primary asset is this, and this is a map of 180 data centres and growing all over the
world. And so, this set of data centres contains
something which is called “the Edge”, and this is a terrible name. It doesn’t make any sense to most people. Someone said there’s a wrestler called the
Edge. I don’t know who that is, whatever. To talk to you about what the Edge is, we
will talk about the classic dichotomies in web programming: client and server. To do so, let’s talk about pizza. Who likes pizza? All right, there we go! I’m originally from New York, so pizza is
cool, right? We are going to talk about pizza delivery,
and I want you to view that in the eyes of pizza accessibility, because it would be terrible
to deny people pizza, right? Especially, warm, fresh pizza. So obviously, you guys smoosh them together
for pizza accessibility, all one word. Here is animation mere HP your JavaScript
programmer will be represented by this lovely chef. The JavaScript’s generated output is a pizza. Your end using is a super hero because this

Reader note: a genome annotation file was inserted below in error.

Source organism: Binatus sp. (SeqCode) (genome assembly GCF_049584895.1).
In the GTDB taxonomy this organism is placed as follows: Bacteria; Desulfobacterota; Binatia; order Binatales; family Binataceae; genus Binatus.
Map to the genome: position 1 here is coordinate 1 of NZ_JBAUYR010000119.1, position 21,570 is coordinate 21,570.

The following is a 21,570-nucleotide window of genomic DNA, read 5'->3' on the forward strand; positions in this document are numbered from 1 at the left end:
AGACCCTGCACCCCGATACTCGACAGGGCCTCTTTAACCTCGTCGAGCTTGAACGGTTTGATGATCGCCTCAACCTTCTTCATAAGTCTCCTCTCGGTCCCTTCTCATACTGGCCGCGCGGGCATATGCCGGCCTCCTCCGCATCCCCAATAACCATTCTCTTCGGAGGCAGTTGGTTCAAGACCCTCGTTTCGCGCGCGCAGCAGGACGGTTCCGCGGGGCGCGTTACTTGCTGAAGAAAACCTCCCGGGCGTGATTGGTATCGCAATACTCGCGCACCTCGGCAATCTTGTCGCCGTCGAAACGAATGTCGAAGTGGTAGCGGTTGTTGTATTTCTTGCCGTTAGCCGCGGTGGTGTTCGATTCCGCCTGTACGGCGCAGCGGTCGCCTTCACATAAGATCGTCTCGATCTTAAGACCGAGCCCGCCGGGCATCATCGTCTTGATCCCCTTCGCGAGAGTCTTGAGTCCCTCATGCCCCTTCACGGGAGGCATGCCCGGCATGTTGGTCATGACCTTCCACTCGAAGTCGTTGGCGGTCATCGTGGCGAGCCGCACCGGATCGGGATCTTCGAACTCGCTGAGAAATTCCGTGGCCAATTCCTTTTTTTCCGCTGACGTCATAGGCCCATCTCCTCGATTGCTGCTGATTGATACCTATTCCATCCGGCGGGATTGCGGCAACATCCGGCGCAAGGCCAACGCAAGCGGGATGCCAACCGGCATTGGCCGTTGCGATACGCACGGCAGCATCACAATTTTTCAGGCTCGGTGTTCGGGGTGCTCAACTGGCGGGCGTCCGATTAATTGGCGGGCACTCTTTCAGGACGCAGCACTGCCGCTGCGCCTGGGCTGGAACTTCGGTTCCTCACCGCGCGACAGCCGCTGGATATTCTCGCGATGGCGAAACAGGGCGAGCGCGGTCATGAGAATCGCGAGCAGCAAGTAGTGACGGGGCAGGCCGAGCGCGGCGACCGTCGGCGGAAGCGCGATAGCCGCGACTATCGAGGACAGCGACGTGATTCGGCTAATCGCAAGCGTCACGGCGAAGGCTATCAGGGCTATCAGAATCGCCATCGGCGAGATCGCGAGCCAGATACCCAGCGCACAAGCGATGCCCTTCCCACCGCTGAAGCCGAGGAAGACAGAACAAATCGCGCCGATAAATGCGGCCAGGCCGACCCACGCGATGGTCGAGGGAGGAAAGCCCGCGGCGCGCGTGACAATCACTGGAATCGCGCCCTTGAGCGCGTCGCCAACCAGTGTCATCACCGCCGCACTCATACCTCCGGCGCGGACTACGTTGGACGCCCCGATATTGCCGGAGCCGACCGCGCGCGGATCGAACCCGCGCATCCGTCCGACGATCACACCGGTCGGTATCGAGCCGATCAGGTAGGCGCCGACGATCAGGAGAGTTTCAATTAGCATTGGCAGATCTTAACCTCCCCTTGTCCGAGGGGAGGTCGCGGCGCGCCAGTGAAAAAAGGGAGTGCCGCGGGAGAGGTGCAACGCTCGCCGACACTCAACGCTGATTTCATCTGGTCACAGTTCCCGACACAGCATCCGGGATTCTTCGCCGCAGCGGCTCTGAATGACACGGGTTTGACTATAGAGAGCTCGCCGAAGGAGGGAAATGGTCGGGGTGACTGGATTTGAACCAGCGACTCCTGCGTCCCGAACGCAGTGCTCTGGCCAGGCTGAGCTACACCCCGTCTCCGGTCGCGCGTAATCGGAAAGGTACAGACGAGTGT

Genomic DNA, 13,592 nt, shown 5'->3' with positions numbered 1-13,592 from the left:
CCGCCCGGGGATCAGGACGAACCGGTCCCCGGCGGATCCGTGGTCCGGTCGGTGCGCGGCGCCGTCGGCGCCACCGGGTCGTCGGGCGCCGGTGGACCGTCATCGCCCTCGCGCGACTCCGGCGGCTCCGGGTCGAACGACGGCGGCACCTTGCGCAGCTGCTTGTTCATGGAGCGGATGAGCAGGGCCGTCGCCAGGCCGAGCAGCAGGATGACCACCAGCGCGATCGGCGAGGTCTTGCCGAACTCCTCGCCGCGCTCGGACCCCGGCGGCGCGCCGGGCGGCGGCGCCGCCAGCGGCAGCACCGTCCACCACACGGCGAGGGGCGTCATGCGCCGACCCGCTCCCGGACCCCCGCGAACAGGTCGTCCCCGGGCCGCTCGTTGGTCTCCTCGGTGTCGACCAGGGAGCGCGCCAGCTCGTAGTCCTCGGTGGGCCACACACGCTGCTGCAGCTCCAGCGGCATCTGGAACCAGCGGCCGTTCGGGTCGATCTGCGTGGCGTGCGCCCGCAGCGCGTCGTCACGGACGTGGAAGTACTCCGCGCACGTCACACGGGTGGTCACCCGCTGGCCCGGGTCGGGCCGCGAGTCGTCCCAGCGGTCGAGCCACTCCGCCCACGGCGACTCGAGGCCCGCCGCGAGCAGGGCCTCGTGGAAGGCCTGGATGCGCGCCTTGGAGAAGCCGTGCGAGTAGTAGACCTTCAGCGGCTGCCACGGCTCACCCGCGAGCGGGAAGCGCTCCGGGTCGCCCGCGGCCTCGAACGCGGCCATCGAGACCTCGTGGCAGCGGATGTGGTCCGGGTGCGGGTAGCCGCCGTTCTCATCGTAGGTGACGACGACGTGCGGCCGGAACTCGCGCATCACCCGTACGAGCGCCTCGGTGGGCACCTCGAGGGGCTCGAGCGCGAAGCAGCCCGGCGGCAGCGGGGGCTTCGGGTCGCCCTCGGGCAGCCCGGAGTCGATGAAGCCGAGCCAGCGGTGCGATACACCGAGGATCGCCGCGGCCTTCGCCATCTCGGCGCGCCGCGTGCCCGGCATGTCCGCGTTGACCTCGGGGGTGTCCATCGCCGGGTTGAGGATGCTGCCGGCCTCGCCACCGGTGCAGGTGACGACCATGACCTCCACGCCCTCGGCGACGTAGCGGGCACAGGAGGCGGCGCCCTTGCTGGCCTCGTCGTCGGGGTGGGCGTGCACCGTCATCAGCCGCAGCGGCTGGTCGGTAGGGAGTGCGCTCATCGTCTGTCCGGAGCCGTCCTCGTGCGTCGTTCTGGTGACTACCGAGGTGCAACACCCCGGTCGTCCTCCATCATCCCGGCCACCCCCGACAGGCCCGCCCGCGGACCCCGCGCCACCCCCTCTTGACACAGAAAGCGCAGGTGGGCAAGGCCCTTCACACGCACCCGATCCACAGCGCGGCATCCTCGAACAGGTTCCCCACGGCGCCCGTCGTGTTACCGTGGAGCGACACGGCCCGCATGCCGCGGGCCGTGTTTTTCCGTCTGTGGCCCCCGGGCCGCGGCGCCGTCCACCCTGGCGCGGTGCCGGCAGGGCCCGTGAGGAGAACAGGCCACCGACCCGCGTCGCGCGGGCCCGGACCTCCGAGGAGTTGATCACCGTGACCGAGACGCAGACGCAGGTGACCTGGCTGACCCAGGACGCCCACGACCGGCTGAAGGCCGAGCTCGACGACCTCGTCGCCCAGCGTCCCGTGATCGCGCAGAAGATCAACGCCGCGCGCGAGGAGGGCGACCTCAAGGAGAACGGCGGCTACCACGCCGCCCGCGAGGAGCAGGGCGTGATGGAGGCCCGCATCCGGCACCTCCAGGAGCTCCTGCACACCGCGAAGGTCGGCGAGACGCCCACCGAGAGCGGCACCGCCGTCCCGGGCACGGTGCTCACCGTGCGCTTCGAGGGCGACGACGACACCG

is how we should think about our users, and we are going to have this interesting thing
that is a basket, and so there you can think of that as a data centre, a point of presence,
or a cache node. Let’s take a look at what client-side rendering
looks like. With client-side rendering, what we do is
we have our chef in New York, and we have our person who wants to eat pizza in Australia. When we render on the client, we send the
chef to Australia. That’s a lot, right? And then, what the chef has to do is then
the chef has to cook. And then, at that point, you have delivered
your pizza in Australia. But that’s a little concerning, right? Like, maybe the person in Australia doesn’t
have like a whole room with an oven for a